Studies showed that translocation of nuclear FAK promoted cell survival through enhanced p53 degradation under conditions of cellular stress [24,25]. CaLa induced cleavage of FAK into a 90-kDa protein, which was translocated into the nucleus. Fig. 5 represents the western blot analysis from whole, cytoplasmic, and nuclear fractions of cells treated with CaLa, and their immunocytochemistry. The whole cell lysate and cytoplasmic fraction of both cell lines treated with CaLa showed FAK and cleaved FAK. Nuclear fractions of untreated cells had low levels of FAK but treatment with CaLa increased FAK and cleaved FAK levels in nuclear fractions (Fig. 5A). The nuclear translocations of N-FAK in HCT116 and HT-29 (Fig. 5 B and C) were visualized after incubation with anti-FAK primary antibody followed by staining with Alexa-488 conjugated secondary antibody. The confocal microscopy of control cells showed DAPI stained nuclei without Alexa-488-stained FAK. However, confocal imaging of CaLa-treated cells showed translocation of Alexa-488 stained N-FAK into DAPI stained nuclei. These results clearly indicate that 2.5 mM CaLa cleaved full length FAK that translocated into the nucleus.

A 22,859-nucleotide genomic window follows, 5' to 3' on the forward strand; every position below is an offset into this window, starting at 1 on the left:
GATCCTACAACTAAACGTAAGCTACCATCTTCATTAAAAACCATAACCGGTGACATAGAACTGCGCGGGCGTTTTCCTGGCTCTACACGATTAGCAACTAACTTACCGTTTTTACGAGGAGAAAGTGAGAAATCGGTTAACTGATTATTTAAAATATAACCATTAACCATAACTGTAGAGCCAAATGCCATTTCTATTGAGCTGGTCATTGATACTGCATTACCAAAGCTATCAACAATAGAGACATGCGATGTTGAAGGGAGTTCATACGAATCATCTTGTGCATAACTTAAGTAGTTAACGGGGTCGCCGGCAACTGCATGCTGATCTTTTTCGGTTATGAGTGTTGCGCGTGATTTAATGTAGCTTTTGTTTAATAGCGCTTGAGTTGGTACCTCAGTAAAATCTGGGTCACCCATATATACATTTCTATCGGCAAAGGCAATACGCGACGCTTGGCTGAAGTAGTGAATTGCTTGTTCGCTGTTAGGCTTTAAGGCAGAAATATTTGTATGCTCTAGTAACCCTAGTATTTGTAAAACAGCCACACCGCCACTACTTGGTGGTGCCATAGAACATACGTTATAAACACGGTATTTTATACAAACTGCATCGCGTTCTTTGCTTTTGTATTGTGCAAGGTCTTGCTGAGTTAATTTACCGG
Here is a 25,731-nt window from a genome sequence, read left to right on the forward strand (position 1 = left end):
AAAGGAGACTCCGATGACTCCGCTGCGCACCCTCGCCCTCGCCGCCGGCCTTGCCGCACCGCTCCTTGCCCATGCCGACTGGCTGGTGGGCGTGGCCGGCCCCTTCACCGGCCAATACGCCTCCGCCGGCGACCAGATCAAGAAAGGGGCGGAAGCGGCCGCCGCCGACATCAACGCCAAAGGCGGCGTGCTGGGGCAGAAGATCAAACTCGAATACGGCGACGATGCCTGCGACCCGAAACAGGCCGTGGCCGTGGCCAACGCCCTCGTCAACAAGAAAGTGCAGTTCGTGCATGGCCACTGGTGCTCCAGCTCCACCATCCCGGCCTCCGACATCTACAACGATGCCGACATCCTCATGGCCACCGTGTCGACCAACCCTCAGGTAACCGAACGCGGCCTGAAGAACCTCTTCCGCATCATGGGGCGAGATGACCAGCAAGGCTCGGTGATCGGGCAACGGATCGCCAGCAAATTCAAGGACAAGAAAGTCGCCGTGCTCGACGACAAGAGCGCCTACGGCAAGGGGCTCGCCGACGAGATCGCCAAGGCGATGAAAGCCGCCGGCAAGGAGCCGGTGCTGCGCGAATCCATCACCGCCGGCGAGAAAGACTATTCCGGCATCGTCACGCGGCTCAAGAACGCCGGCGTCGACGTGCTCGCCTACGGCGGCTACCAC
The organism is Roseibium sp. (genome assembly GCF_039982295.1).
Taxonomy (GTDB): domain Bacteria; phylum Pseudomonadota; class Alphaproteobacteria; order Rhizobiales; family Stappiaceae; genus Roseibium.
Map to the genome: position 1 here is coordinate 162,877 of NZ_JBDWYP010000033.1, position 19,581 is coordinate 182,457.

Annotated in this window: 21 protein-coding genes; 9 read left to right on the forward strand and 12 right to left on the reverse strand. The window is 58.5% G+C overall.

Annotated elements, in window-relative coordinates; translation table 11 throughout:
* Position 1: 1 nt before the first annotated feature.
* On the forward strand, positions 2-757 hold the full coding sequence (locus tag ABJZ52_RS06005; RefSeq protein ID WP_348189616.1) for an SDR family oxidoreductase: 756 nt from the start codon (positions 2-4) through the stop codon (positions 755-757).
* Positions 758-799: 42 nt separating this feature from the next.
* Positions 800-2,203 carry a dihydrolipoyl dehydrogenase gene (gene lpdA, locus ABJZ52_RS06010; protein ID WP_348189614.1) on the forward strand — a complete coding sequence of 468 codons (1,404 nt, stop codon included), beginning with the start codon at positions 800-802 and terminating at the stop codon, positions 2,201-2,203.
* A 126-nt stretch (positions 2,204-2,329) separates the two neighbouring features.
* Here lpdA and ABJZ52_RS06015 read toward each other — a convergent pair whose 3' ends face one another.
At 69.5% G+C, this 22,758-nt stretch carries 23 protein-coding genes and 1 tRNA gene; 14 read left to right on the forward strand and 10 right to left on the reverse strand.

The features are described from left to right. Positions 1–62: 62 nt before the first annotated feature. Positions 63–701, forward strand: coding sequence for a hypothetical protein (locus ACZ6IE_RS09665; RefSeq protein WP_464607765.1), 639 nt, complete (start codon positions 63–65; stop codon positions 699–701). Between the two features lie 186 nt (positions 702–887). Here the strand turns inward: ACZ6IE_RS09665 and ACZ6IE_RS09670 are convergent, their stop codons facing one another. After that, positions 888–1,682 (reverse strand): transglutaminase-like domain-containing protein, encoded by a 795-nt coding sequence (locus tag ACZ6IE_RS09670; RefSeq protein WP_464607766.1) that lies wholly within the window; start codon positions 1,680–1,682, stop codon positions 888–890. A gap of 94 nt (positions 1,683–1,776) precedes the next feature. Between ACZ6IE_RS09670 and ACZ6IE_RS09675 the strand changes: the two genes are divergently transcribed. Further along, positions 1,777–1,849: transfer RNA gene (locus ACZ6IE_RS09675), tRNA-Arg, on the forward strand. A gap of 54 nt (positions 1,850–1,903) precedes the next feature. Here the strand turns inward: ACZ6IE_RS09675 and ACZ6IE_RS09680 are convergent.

Figure 5. FAK is cleaved by CaLa and translocates into the nucleus.

Translocation of N-FAK was analyzed by western blot (A) and immunocytochemistry (B-C). HCT116 and HT-29 cells were seed in a 8-well chamber and treated with 2.5 mM CaLa for 12 h. Translocation was analyzed by confocal microscopy. WE, whole cell extraction; CE, cytoplasmic extraction; NE, nuclear extraction; translocated N-FAK is indicated by an arrow. Scale bar: 2.5 μM.

CaLa increased the motility of colon cancer cells

Since FAK is known to play a critical role in adhesion, migration, proliferation and differentiation in cancer cells [1,2], we studied the effects of CaLa on these cellular properties in colon cancer cells. We performed wound healing assay in HCT116 cells treated with CaLa alone or in combination with calpeptin (Fig. 6). Results demonstrate that CaLa (2.5 mM) increased the motility of HCT116 cells. Calpeptin alone did not appear to change the motility. Interestingly, it was shown that application of calpeptin (20 μM) in combination with CaLa reduced the effect of CaLa and inhibited cell migration (Fig. 6 A–B). Further, we observed that TAE226 (FAK inhibitor) significantly decreased the cell motility. These results suggest that Ca2+ influx mediates FAK degradation through calpain activity. TAE226 showed anti-tumor effects in colon cancer cells. It reduced the size of disseminated tumors and prolonged survival in tumor-bearing mice [26]. In order to confirm our observations, we performed a comparative analysis of FAK and pFAK levels in HCT116 and HT-29 using TAE226 (Fig. 6C). TAE226 (2.5 μM) inhibited pFAK expression in a time-dependent manner did not inhibit total FAK. CaLa-induced FAK and pFAK cleavage increased motility compared to TAE226, which suppressed pFAK activity and decreased cancer cell motility.